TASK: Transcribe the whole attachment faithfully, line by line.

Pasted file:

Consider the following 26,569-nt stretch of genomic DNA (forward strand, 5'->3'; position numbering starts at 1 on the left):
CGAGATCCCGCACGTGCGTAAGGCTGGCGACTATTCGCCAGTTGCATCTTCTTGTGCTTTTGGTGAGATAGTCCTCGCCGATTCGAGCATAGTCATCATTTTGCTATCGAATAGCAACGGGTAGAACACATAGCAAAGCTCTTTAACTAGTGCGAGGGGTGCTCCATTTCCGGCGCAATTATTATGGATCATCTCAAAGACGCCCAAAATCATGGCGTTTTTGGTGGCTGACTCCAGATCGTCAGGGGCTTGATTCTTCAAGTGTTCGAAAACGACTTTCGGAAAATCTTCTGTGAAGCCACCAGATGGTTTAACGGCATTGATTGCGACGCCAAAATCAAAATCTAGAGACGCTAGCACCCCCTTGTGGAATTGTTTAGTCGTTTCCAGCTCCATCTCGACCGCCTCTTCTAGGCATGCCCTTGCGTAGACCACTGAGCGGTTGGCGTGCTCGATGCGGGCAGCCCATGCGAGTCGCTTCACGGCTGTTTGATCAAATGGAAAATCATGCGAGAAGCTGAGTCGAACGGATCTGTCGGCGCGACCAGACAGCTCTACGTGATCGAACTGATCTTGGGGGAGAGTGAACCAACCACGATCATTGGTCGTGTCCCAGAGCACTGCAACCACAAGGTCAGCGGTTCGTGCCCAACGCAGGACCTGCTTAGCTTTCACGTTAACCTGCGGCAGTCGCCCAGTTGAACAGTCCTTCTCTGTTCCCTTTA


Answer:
Consider the following 26,569-nt stretch of genomic DNA (forward strand, 5'->3'; position numbering starts at 1 on the left):
CGAGATCCCGCACGTGCGTAAGGCTGGCGACTATTCGCCAGTTGCATCTTCTTGTGCTTTTGGTGAGATAGTCCTCGCCGATTCGAGCATAGTCATCATTTTGCTATCGAATAGCAACGGGTAGAACACATAGCAAAGCTCTTTAACTAGTGCGAGGGGTGCTCCATTTCCGGCGCAATTATTATGGATCATCTCAAAGACGCCCAAAATCATGGCGTTTTTGGTGGCTGACTCCAGATCGTCAGGGGCTTGATTCTTCAAGTGTTCGAAAACGACTTTCGGAAAATCTTCTGTGAAGCCACCAGATGGTTTAACGGCATTGATTGCGACGCCAAAATCAAAATCTAGAGACGCTAGCACCCCCTTGTGGAATTGTTTAGTCGTTTCCAGCTCCATCTCGACCGCCTCTTCTAGGCATGCCCTTGCGTAGACCACTGAGCGGTTGGCGTGCTCGATGCGGGCAGCCCATGCGAGTCGCTTCACGGCTGTTTGATCAAATGGAAAATCATGCGAGAAGCTGAGTCGAACGGATCTGTCGGCGCGACCAGACAGCTCTACGTGATCGAACTGATCTTGGGGGAGAGTGAACCAACCACGATCATTGGTCGTGTCCCAGAGCACTGCAACCACAAGGTCAGCGGTTCGTGCCCAACGCAGGACCTGCTTAGCTTTCACGTTAACCTGCGGCAGTCGCCCAGTTGAACAGTCCTTCTCTGTTCCCTTTA